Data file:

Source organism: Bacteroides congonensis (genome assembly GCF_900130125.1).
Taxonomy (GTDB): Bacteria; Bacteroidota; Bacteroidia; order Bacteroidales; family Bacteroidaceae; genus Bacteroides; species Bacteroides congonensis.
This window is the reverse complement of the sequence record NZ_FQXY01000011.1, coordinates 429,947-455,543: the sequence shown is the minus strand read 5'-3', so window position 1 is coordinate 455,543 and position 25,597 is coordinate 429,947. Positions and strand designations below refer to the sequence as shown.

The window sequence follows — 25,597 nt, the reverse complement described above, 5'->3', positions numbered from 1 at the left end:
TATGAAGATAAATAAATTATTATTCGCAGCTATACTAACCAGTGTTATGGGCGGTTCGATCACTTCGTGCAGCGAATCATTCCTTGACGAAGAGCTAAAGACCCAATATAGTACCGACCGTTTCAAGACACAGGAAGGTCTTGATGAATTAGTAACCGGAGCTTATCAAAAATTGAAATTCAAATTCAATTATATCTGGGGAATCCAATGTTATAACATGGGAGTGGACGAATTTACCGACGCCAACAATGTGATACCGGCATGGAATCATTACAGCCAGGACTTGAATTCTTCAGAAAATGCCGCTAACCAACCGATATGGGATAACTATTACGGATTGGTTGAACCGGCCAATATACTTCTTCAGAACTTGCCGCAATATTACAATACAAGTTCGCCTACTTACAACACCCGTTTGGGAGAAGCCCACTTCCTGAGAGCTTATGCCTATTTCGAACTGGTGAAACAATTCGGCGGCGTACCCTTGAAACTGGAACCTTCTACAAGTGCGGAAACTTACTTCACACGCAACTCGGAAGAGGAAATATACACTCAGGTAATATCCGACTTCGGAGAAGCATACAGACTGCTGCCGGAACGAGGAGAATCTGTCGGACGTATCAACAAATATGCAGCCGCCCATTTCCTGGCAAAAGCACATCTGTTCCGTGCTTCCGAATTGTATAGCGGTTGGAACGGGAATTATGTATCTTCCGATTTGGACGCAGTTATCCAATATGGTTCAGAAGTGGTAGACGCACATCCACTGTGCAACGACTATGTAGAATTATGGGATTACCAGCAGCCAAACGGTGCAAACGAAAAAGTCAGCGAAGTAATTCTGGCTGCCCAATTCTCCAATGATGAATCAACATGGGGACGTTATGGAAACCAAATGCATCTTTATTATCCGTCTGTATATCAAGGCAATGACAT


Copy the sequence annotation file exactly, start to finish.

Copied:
Source organism: Bacteroides congonensis (genome assembly GCF_900130125.1).
Taxonomy (GTDB): Bacteria; Bacteroidota; Bacteroidia; order Bacteroidales; family Bacteroidaceae; genus Bacteroides; species Bacteroides congonensis.
This window is the reverse complement of the sequence record NZ_FQXY01000011.1, coordinates 429,947-455,543: the sequence shown is the minus strand read 5'-3', so window position 1 is coordinate 455,543 and position 25,597 is coordinate 429,947. Positions and strand designations below refer to the sequence as shown.

The window sequence follows — 25,597 nt, the reverse complement described above, 5'->3', positions numbered from 1 at the left end:
TATGAAGATAAATAAATTATTATTCGCAGCTATACTAACCAGTGTTATGGGCGGTTCGATCACTTCGTGCAGCGAATCATTCCTTGACGAAGAGCTAAAGACCCAATATAGTACCGACCGTTTCAAGACACAGGAAGGTCTTGATGAATTAGTAACCGGAGCTTATCAAAAATTGAAATTCAAATTCAATTATATCTGGGGAATCCAATGTTATAACATGGGAGTGGACGAATTTACCGACGCCAACAATGTGATACCGGCATGGAATCATTACAGCCAGGACTTGAATTCTTCAGAAAATGCCGCTAACCAACCGATATGGGATAACTATTACGGATTGGTTGAACCGGCCAATATACTTCTTCAGAACTTGCCGCAATATTACAATACAAGTTCGCCTACTTACAACACCCGTTTGGGAGAAGCCCACTTCCTGAGAGCTTATGCCTATTTCGAACTGGTGAAACAATTCGGCGGCGTACCCTTGAAACTGGAACCTTCTACAAGTGCGGAAACTTACTTCACACGCAACTCGGAAGAGGAAATATACACTCAGGTAATATCCGACTTCGGAGAAGCATACAGACTGCTGCCGGAACGAGGAGAATCTGTCGGACGTATCAACAAATATGCAGCCGCCCATTTCCTGGCAAAAGCACATCTGTTCCGTGCTTCCGAATTGTATAGCGGTTGGAACGGGAATTATGTATCTTCCGATTTGGACGCAGTTATCCAATATGGTTCAGAAGTGGTAGACGCACATCCACTGTGCAACGACTATGTAGAATTATGGGATTACCAGCAGCCAAACGGTGCAAACGAAAAAGTCAGCGAAGTAATTCTGGCTGCCCAATTCTCCAATGATGAATCAACATGGGGACGTTATGGAAACCAAATGCATCTTTATTATCCGTCTGTATATCAAGGCAATGACAT